Water, although recognized as an essential requirement of all living beings and breathing things, is a major challenge faced by many developing countries for which Nigeria is not an exception. In Calabar it is obvious that there is no equity in the distribution of water across the metropolis. This is seen in the percentage difference of connected and unconnected households. In Calabar Metropolis ten residential areas were randomly selected for the study as representative of the entire Calabar Urban. About 400 copies of questionnaire were administered to different heads of the households and staff of the public water supply agency. Out of this number, 392 copies were retrieved from respondents. Data were analysed and presented in tables. The result showed that, the unconnected households spend monthly average of between ₦1850 and use 564 litres of water as against ₦900 and 741 litres consumed by connected residents. The unconnected households also cover distances between 250 and 500 metres far above threshold level of 100 metres to obtain the commodity for their usage. The uneven distribution of water supply mains, and low level of income of residents in some parts of the metropolis, restricts the supply of water in desired quantities to most urban dwellers. This is responsible for the low per capita consumption of water recorded. The study recommends among others; increase in the provision of water pipeline across the city and the provision of additional standpipes at strategic locations to make the service rendered by municipal Water Board more sustainable.

There is very little that a government can do which will be of greater benefits than providing clean and healthy water to its population (Oxman and Oxer, 2000). Water is a critical resource. Yet, the extent of the spatial distribution of water in satisfying the demand of the public’s overall welfare, particularly, in areas of health, agriculture, commerce, industry, general livelihood and well-being of the populace is greatly insufficient as a result of rapid population growth. The provision of water in the desired quantity and quality at the right time and place has been an issue for all generations and governments. No other natural resource has had such an overwhelming influence in human history (Nwonkwoala and Mmom, 2006). Water supplies become ever more important as human population increases, requiring careful management and adequate distribution.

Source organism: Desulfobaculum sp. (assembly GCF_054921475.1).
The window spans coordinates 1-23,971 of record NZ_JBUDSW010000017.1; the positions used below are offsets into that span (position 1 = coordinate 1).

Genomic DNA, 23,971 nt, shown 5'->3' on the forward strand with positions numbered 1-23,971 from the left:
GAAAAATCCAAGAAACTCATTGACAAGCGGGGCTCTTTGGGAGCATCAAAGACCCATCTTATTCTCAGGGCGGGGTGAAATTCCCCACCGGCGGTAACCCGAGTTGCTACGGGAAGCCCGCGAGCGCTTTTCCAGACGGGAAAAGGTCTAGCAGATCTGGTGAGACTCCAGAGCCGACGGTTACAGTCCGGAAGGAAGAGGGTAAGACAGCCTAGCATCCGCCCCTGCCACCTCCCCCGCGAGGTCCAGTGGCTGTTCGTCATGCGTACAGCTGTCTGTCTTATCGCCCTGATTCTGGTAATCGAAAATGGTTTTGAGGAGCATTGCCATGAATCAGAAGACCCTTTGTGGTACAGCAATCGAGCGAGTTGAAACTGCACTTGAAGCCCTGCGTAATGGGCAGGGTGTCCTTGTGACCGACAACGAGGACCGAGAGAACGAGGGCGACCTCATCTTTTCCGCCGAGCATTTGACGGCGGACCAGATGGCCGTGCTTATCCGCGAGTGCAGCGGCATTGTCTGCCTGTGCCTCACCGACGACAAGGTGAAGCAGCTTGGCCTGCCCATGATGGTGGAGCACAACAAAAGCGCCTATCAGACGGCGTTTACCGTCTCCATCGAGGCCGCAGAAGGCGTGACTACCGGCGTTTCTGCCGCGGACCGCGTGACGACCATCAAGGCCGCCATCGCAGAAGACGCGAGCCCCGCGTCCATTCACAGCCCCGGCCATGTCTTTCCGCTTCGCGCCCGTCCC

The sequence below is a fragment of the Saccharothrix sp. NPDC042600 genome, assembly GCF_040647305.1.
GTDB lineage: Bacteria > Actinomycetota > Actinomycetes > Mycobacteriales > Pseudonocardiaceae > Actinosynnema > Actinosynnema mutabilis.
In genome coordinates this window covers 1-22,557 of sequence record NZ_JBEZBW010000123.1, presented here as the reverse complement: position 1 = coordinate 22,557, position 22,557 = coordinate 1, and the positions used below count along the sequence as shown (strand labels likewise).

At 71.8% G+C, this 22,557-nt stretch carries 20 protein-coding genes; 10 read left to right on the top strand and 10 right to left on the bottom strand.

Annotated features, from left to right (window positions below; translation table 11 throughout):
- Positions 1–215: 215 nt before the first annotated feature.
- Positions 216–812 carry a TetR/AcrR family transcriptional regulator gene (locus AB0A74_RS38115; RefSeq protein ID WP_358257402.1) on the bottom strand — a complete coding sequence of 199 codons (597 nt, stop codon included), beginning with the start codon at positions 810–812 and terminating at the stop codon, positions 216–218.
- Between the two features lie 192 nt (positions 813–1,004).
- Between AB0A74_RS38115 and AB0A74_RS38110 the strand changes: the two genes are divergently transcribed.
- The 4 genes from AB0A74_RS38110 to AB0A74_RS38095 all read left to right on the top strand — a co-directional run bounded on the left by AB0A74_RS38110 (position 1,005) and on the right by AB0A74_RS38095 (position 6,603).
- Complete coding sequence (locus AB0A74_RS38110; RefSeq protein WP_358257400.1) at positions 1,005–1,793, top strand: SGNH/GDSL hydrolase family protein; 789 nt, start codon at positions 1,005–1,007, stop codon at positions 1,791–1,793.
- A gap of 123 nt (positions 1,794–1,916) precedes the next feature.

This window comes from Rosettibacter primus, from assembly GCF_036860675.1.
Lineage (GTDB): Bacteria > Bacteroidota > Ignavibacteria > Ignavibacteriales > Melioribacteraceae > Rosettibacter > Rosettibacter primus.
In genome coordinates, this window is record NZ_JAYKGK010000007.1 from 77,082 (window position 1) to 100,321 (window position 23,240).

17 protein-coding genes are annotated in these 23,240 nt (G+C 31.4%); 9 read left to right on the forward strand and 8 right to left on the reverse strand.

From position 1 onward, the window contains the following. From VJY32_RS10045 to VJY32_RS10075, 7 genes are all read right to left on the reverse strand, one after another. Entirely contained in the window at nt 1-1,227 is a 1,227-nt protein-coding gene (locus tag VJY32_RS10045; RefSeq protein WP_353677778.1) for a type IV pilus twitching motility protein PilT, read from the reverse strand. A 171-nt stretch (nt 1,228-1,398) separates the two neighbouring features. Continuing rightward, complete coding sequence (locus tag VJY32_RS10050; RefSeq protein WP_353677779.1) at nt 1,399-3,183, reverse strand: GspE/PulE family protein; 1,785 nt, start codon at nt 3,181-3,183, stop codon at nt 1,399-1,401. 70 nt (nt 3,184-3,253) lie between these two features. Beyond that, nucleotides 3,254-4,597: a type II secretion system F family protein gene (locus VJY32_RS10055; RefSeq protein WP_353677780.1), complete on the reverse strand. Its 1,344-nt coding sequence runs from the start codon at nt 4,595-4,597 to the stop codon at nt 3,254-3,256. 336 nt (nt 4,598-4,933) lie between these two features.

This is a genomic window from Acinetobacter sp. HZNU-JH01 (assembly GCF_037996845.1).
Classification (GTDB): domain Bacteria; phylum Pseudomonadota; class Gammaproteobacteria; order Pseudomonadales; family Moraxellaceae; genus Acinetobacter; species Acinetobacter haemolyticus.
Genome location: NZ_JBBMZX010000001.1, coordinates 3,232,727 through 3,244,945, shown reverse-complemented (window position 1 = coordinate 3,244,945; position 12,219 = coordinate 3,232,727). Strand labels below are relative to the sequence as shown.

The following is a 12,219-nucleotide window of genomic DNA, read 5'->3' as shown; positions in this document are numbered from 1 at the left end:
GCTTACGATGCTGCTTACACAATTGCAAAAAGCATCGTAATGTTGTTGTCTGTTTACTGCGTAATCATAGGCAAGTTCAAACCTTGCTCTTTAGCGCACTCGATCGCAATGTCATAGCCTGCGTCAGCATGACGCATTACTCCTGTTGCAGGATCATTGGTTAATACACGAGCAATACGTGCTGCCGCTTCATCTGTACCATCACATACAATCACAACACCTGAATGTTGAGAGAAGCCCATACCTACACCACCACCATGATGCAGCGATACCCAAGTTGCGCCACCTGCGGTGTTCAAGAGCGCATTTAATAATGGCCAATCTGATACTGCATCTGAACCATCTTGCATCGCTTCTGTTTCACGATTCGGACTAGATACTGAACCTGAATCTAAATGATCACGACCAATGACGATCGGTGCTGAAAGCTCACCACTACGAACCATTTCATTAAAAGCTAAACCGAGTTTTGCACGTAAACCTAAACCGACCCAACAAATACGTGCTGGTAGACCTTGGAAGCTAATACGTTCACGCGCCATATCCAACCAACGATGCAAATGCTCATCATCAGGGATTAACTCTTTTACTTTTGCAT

Water is central to human life and general living. It is essential to all forms of existence, and forms the very breath of life. There is hardly any human endeavour in which water is not involved. There is no substitute for it. Water is one of the most invigorating, soothing, and the most dynamic element of our landscape. It is the blood system of the atmosphere. Arunkumar and Nethaji Mariappan (2011) substantiated the relevance of water, as that which makes life possible, as without it; life and civilization cannot develop or survive. As man’s standard of living increases; so does his need for consumption of water.

Water is indispensible to human health, for the functioning of the ecosystem, food production and a wide range of economic activities. The following are the usefulness of water, among the wide range of uses: for drinking, food preparation, laundering, personal and environmental hygiene, power generation, sports and recreation.

Without water, life on earth would be non-existent. Thus, it is often said “water is life”. It is essential to a country’s social, economic and environmental security. Therefore, without any exaggeration, water can be described as the most helpful servant to mankind, and consequently the most important resource of a society (Gray, 2005).

Water which comprises over 70% of the earth’s surface is undoubtedly the most precious natural resource that exists on our planet. It has the peculiar quality of being an inexhaustible natural resource, but water of useable quantity, present in the right place and at the right time is not inexhaustible. Although, it is a natural renewable resource, demand is often greater than supply with attendant water shortages becoming an increasing global problem (Isirima, 2002). Adequate reliable water supply for domestic and industrial purposes is indisputably necessary for maintaining high standard of sanitation, clean environment, adequate industrial production, a good quality life and a sustainable development.

Despite the importance of water to man, urban water supply has remained one of the major social problems in Nigeria. In Cross River State, which is the wider study area, it is observed that many local government headquarters and other urban centres are still without sufficient water supply. Regrettably, the local authorities lack the required resources necessary to provide the needed social facilities to match the high population increase.